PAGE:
Three U.S. soldiers killed in Iraqi ambush
U.S. releases what it says are photos of Saddam's sons
BAGHDAD, Iraq (CNN) -- Three U.S. soldiers were killed Thursday in northern Iraq when small-arms fire and rocket-propelled grenades ambushed their convoy, according to the U.S. military.
The soldiers from the 101st Airborne Division were traveling into Qayyarah, a town about 40 miles (64 kilometers) south of Mosul, when they were attacked about 2:30 a.m. (6:30 p.m. EDT Wednesday), military officials said.
Soldiers secured the ambush site and found two rocket-propelled grenades and an AK-47 assault rifle, according to U.S. Central Command.
Also Thursday, U.S. military officials said they had no information about eyewitness reports that two Iraqis were killed in Baghdad near a U.S. military checkpoint.
Since President Bush declared an end to major combat in Iraq on May 1, 44 U.S. troops have died from hostile fire, including Thursday's fatalities. Another 57 have died in accidents and what the Pentagon calls "nonhostile" incidents.
A total of 239 U.S. military personnel have been killed since the war in Iraq began in March. (Interactive: U.S. deaths as of July 24)
Assurance of deaths cited
The U.S.-led Coalition Provisional Authority in Iraq on Thursday released photos depicting what it said were the corpses of Saddam's Hussein's sons to news agencies. (Full story)
Uday and Qusay Hussein were killed Tuesday in a U.S. assault in the northern Iraqi city of Mosul after an informer tipped members of the Army's 101st Airborne Division to their location. (Saddam sons killed, Gallery: Timeline of the attack)
U.S. officials said they hope displaying the photos will convince skeptical Iraqis of the deaths and help reduce attacks on U.S. troops.
Bush said the photos provide "further assurances" of the two men's deaths.
"Saddam Hussein's sons were responsible for torture, maiming and murder of countless Iraqis," said Bush, speaking in Philadelphia, Pennsylvania. "Now more than ever, Iraqis can know the former regime is gone and is not coming back."
Lt. Gen. Ricardo Sanchez, commander of ground forces in Iraq, said earlier that the killings would deal a blow to guerrillas.
But L. Paul Bremer, the U.S. civil administrator of Iraq, has admitted there was a risk of revenge attacks by Saddam loyalists.
Baghdad residents who saw the photographs seemed stunned, but many said they were convinced the brothers were dead. (Reaction in Iraq)
Troop rotation plan
War-weary U.S. troops will begin rotating out of Iraq as soon as August, the Army's vice chief of staff said Wednesday, and the U.S. troop presence in that country will begin to decline by the second half of 2004.
"First in is first out, so the 3rd [Infantry Division] is coming out in August and September," said Gen. John Keane, following a briefing with the House Armed Services Committee on Iraq.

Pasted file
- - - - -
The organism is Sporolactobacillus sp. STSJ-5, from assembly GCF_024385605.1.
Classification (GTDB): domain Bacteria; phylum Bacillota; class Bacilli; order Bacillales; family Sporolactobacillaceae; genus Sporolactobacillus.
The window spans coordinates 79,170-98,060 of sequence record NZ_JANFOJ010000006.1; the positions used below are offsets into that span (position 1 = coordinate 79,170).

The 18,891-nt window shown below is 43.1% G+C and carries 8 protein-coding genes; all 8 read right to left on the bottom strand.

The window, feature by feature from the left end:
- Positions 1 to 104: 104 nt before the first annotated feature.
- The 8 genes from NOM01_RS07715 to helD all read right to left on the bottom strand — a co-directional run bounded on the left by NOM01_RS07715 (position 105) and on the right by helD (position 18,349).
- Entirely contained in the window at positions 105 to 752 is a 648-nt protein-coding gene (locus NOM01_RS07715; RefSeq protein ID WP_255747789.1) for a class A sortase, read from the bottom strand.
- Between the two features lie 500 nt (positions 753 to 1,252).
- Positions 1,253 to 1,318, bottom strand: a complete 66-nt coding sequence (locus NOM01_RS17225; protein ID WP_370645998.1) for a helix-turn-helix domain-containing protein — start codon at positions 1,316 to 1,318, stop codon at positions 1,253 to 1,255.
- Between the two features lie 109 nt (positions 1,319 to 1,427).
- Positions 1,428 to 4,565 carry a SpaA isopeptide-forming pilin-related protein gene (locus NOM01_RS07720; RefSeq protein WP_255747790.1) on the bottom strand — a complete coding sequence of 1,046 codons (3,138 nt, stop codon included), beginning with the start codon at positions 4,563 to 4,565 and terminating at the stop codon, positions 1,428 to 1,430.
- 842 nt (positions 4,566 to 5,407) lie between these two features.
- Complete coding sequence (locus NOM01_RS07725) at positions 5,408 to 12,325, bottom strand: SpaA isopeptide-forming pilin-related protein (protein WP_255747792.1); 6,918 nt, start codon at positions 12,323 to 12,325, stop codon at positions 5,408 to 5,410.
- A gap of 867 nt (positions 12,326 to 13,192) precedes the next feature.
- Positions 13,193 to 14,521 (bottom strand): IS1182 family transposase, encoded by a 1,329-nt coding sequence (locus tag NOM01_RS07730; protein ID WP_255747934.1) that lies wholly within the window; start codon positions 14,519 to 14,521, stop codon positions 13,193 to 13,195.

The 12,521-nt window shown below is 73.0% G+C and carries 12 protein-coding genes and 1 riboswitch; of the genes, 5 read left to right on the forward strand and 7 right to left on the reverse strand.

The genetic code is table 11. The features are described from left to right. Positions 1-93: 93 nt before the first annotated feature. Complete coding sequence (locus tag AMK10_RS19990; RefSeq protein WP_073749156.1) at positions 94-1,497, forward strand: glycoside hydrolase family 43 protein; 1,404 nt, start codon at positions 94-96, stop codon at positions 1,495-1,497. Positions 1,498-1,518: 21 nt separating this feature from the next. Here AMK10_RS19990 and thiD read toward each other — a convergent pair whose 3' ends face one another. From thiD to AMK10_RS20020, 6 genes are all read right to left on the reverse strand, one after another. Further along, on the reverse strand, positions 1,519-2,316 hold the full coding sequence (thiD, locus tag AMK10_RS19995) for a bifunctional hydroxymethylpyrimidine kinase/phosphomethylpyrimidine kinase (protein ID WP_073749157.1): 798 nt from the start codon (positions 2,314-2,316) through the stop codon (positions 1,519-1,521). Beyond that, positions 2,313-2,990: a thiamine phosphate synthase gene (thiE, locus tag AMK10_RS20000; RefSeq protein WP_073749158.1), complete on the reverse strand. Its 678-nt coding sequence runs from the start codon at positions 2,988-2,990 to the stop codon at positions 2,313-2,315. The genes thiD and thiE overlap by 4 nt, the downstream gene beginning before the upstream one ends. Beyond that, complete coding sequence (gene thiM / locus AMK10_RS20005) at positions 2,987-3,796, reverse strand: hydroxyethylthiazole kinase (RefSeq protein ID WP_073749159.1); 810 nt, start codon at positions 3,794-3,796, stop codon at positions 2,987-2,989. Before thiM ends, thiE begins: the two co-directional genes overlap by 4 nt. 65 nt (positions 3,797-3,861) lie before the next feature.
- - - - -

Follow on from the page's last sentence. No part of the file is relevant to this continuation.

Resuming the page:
The Army's 3rd Infantry Division was the first unit to reach Baghdad. It has sustained the most deaths of any U.S. military division in Iraq, with 37 soldiers killed in action, said a spokesman for the unit's home base at Fort Stewart, Georgia.
About 9,000 soldiers from the 3rd Infantry arrived in the Central Command region in two groups -- in September and in January. Some troops have complained bitterly that there has been no exit strategy planned for them.
Replacing the 3rd Infantry Division will be soldiers from the 82nd Airborne Division, based in Fort Bragg, North Carolina, in a six-month-long rotation.
Keane said the overall number of U.S. troops in Iraq -- now at about 156,000 -- will begin dropping by late next year.
The last troops to be rotated out of Iraq -- in April -- would be the 173rd Airborne Brigade. That unit would not be replaced, a move that would effectively lower the number of personnel inside the country.
The Pentagon has been under pressure to put together a plan to inject fresh troops into Iraq to relieve tired and demoralized service members, who have been facing almost daily attacks since the end of major combat.
• Vice President Dick Cheney on Thursday defended the coalition mission to overthrow Saddam, saying it would have been irresponsible not to take action. "It was Saddam Hussein himself that made war unavoidable," Cheney said at the American Enterprise Institute in Washington. Referring to the September 11 attacks, he said, "We are not going to answer further danger by simply issuing diplomatic protests or sharply worded condemnations. We will not wait in false comfort while terrorists plot against innocent Americans."
• On Wednesday, two U.S. soldiers were killed and nine wounded in separate attacks when their convoys hit explosive devices, according to the U.S. military. The attacks took place near Mosul and Ramadi, a central Iraqi town about 70 miles (110 kilometers) west of Baghdad.
• The CIA's technical assessment of the latest audiotape purported to be from Saddam Hussein -- broadcast Wednesday on the Arabic-language television network Al Arabiya -- has concluded it is "likely" the voice of the former Iraqi leader, a U.S. official told CNN Thursday. (Full story)
• Back from a four-day whirlwind tour of Iraq, the Pentagon's No. 2 civilian, Paul Wolfowitz, has admitted that many of the Bush administration's prewar assumptions were wrong. Among them: the belief that some Iraqi army units would switch sides; that Iraqi police would help maintain security; and that regime remnants would not resort to guerrilla tactics. (Full story)
CNN Correspondents Rym Brahimi, Nic Robertson, Barbara Starr and Harris Whitbeck contributed to this report.